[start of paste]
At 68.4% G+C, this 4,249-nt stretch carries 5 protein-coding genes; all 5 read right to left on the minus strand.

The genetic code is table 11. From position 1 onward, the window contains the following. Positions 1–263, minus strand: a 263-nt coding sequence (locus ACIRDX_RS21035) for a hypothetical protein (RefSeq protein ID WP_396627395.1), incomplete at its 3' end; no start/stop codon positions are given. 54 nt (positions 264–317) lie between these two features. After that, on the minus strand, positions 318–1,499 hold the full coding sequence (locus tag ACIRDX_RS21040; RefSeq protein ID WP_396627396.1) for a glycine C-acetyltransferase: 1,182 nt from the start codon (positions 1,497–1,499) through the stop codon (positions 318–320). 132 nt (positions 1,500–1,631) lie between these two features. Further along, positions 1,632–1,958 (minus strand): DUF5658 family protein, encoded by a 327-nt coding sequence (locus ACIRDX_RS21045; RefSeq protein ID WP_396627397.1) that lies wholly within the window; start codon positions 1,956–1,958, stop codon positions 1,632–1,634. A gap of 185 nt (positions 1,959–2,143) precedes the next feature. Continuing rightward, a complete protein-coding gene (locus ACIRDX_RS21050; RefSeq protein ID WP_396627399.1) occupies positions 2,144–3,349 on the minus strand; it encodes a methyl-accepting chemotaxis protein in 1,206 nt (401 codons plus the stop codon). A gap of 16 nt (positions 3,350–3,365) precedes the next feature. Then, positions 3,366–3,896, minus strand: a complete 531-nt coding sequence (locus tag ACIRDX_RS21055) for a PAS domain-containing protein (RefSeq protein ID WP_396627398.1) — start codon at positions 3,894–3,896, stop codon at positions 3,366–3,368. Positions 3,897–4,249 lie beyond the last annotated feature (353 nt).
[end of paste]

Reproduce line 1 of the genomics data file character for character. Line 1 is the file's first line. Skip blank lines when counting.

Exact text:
At 68.4% G+C, this 4,249-nt stretch carries 5 protein-coding genes; all 5 read right to left on the minus strand.